Memories are moody things. They come to life and then disappear before you can fully grasp them. The best parts of video games like Super Mario Galaxy or Super Mario Sunshine tend to ossify in your head and melt the worst parts away. Sometimes you forget something. Finally, you forget that you forgot about it.
All-Stars is a nostalgia box that you browse for a couple of hours trying to bring out the ephemeral feelings that are locked deep in your lizard brain. During a pandemic it is seems so is “the game we need right now”. But when you shut down the controller, you are faced with a harsh reality: your memory of these games is the best thing about them.
Perfect for the switch
Galaxy is nowhere near as good as I remember. In fact, in 2020 I would claim that it is not a very good game. Before 3D All-Stars was released, I read up on some of the 2007 Galaxy discourses. In my head it’s an absolute master class. Has my memory played a trick on me here? Or have I changed?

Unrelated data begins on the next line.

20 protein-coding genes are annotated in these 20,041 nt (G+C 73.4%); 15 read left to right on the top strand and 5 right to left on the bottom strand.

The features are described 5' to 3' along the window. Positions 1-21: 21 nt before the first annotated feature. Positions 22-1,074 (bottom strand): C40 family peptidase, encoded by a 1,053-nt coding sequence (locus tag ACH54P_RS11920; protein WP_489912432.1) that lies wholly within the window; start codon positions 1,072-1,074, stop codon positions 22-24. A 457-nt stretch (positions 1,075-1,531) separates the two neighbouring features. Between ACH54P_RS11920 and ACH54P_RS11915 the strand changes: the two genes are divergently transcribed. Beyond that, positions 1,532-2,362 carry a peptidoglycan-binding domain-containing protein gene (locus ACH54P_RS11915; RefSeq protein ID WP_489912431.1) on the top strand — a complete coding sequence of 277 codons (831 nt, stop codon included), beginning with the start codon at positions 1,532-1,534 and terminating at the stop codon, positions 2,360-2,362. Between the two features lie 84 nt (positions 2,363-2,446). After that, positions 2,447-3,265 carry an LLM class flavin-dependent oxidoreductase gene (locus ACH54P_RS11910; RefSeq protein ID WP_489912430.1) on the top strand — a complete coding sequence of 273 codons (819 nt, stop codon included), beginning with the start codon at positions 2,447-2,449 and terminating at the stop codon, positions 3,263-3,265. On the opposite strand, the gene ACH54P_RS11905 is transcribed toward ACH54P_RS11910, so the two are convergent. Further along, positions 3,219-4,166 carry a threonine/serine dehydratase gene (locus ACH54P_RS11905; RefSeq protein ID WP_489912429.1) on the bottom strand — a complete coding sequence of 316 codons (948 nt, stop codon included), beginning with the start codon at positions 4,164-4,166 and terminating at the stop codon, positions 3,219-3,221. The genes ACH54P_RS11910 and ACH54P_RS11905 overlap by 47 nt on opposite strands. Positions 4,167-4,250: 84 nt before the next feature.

And then there’s the clumsy and clumsy sunshine that doesn’t have any of the qualities that made Super Mario 64 great and is far too intrigued by being different to lose sight of what Mario is all about … Mario. That sliding long jump in Super Mario 64? Fun. Sticky. Neat. It’s not even in the sunshine, but your brain will try anyway.
I am not going to relit all the arguments for and against every title here. However, I would like to make some technical notes.
When you get through the loading screen, the game takes you to a simple menu that shows the three titles alongside the three soundtracks. The presentation is monotonous. It gives a brief synopsis of the title, the year it was published and … that’s it. Click A to start.